[crossposted to another blog of mine] Today is the final day of the hearing in my province, BC, at which Macleans magazine has been charged with fomenting hatred against Muslims. I feel very strongly that this is a dangerous imposition of the government on a fundamental Canadian right: the right to speak and write freely. Because I feel strongly about this, I have given a background post here.
By way of background: this case occurred because some Muslims were offended by an excerpt Macleans ran of one of the #1 bestseller in Canada, America Alone, written by Mark Steyn.
Some important points:
Some Muslims have been offended.
This is true. On the other hand, atheists and Christians have been busy offending each other for decades, yet neither group tries to actively censor the other’s legal right to free speech. To take a prominent example (albeit from America), consider the reaction to the famous artwork “Piss Christ.” Essentially, Christians wrote letters; they did not demand that an artist could not produce art in his own private studio. The reaction of the plaintiffs in this case is completely at odds with the values of our society here in North America.
While some Muslim activists are trying to silence criticism of Islam through this Tribunal, others, such as the Muslim Congress of Canada, are very much opposed to this effort at censorship.
The truly-moderate Muslim Congress of Canada has been ignored by the human rights industry in Canada, and the sign on the courtroom mentions the complaint as being filed “on behalf of the Muslims of British Columbia.”
The plaintiffs adduced many statements from the excerpt that they found objectionable, including one to the effect that Muslims were breading “like flies.”
In fact, many of the most “objectionable” comments were quotations of Muslim clerics, including the “breeding” comment. These passages were taken out of context entirely.
Macleans was accused of favoring only one side (i.e. Steyn’s)
In fact, Macleans published more letters to the editor opposed to the piece than it ever had done in its history. Being a private publication, Macleans is not legally obligated to present viewpoints equally anyway.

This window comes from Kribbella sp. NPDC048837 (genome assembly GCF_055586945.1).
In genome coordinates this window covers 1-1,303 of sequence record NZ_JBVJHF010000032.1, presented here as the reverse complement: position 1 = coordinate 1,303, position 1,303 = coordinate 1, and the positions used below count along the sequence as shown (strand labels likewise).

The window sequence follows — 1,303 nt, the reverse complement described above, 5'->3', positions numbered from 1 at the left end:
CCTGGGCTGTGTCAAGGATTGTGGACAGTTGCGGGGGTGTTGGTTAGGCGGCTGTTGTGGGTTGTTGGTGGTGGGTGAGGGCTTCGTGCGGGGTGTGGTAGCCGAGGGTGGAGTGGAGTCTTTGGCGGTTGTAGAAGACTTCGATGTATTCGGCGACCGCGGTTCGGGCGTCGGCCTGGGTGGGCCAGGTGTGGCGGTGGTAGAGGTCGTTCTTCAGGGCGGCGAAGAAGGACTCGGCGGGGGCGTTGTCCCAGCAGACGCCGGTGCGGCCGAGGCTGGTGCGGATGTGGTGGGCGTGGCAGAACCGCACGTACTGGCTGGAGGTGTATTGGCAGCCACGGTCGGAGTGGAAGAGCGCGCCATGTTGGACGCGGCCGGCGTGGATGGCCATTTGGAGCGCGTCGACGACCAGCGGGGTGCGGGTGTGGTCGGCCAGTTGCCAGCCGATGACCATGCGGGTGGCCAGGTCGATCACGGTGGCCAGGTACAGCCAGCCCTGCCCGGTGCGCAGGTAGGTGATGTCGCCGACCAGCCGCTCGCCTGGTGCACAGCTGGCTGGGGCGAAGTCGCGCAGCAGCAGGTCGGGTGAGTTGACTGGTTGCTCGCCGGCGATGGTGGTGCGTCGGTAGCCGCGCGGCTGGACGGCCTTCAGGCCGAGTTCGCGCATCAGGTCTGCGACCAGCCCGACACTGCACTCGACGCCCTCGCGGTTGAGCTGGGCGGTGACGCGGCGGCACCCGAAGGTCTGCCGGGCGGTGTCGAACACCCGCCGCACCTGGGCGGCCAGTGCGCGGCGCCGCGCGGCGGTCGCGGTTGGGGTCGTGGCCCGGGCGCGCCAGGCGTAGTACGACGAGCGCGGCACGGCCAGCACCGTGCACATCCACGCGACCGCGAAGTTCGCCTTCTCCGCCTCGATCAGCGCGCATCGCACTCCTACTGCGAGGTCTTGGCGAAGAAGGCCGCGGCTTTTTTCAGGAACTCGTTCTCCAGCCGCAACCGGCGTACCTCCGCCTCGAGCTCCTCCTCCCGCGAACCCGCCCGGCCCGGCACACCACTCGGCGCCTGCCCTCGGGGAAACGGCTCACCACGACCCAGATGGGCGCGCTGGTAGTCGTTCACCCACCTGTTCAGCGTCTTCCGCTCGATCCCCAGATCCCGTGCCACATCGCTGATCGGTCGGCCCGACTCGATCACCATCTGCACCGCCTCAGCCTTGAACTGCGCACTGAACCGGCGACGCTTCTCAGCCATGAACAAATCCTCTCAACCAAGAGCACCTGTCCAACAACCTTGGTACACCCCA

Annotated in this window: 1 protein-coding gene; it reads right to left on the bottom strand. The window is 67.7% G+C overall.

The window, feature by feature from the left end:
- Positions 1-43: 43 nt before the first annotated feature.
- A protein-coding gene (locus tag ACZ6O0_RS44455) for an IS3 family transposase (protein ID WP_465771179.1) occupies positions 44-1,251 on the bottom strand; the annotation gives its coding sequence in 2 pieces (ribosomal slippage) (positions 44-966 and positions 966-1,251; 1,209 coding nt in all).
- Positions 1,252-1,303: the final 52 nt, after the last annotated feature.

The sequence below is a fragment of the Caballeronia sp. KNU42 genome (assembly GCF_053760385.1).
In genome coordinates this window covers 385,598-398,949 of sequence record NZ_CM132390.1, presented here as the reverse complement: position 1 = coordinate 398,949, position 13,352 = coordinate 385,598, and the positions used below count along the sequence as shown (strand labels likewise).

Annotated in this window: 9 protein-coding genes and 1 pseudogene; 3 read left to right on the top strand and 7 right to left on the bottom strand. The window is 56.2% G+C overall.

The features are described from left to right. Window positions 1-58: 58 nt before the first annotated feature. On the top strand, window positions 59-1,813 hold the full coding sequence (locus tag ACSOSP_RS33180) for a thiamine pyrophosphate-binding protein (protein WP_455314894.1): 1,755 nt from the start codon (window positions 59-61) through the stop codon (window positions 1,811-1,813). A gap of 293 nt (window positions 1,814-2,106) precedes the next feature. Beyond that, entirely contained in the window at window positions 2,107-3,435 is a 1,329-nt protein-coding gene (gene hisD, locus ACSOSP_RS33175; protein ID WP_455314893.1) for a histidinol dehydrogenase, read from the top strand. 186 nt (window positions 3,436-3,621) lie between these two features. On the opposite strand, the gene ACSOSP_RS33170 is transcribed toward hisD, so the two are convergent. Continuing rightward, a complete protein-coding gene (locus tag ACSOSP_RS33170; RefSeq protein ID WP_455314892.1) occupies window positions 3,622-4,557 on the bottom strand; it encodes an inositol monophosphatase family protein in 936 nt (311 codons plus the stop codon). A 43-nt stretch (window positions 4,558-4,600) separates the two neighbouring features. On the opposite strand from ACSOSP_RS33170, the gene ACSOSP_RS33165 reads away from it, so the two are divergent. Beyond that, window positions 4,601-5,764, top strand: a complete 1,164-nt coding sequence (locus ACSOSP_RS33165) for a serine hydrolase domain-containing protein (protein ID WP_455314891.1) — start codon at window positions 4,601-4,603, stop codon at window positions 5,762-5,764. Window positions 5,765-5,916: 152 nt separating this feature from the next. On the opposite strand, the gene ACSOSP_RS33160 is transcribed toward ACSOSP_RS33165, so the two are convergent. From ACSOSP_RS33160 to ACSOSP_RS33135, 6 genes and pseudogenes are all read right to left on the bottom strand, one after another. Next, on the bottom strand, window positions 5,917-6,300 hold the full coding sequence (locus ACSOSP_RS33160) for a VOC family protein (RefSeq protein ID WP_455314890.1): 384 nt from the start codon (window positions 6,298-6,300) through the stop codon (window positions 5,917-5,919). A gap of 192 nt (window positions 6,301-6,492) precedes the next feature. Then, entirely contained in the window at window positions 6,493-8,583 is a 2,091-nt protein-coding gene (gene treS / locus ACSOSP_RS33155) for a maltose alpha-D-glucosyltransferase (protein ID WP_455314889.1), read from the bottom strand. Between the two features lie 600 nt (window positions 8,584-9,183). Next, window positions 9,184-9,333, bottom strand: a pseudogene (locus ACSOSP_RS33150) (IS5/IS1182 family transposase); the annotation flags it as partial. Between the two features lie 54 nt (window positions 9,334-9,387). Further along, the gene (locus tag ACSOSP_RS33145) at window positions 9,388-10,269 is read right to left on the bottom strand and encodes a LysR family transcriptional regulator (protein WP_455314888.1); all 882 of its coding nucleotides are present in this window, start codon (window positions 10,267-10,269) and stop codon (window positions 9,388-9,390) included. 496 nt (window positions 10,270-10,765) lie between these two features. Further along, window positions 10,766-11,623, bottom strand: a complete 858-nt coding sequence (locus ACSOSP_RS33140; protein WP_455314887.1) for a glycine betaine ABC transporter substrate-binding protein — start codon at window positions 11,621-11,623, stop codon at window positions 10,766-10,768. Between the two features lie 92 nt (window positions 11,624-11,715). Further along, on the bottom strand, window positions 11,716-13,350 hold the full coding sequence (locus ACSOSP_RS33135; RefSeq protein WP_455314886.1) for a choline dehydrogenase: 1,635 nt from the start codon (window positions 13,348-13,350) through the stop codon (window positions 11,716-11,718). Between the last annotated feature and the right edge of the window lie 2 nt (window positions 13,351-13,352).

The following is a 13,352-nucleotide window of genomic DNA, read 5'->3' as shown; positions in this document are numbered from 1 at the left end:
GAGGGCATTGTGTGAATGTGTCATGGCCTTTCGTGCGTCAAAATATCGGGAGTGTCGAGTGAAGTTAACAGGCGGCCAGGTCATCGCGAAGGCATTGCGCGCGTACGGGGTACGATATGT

The plaintiffs have previously said that they only desired equal space in rebutting Steyn’s article.
In fact, the plaintiffs demanded both money, and a full-length article and cover art produced by them, with little to no editorial control allowed by the magazine. This would have essentially allowed them to hijack the magazine, an inferior option to their simply starting their own publication and including their rebuttals there.
The main plaintiff before the BC Human Rights tribunal is Mohammed El-Masri, the head of the Canadian Islamic Congress.
El-Masri is a notorious anti-Semite. In his role as leader of the Canadian Islamic Congress, he has argued that all Israelis are legitimate military targets of terrorism. Also, El-Masri is not a resident of BC, nor is he testifying before the Tribunal.
The BC Human Rights Tribunal judges refused to allow the defendants to quiz the CIC’s representatives in the trial over the CIC’s anti-Semitic record.
On the other hand, it allowed posts from ordinary bloggers inside and outside of Canada to “show” that the Macleans article produced hatred towards Muslims. In so doing it made the Macleans magazine responsible for a great deal more than should have been the case.
The principal actors in this drama are not from BC.
Macleans is published in Ontario, the primary plaintiff is from Ontario, and almost all of the lawyers are from Ontario.
Macleans planned to call no witnesses.
Oddly, one of the scholars of religion called to witness by the plaintiffs admitted that he liked Steyn’s writing, and thought highly of it(!).
Normal courtroom rules pertaining to admissibility of evidence, libel, procedure, and the like do not apply to the BC Human Rights tribunal.
This has hurt the defense, while the Tribunal appears to be exerting extraterritoriality outside of BC.
In sum, this case should have been laughed out of the coutroom. The BC Human Rights Tribunal judges presiding over this case are out of their depth and appear incompetent. It has been shown that the plaintiffs have lied, and that they are interested only in censoring texts and writers whom they find offensive. Rather than growing up and maturing, they have sought to use the legal apparatus of BC to silence criticism of their religion. It is the efforts of these out-of-touch activists, much more than the original article, that are giving their religion a bad name in some quarters.
In my country, Canada, people have a legal right to express their opinions, even opinions highly critical of religion. This case represents a travesty of justice at every level, from the big picture issues of free speech to the nuts and bolts of courtroom rules and jurisdiction.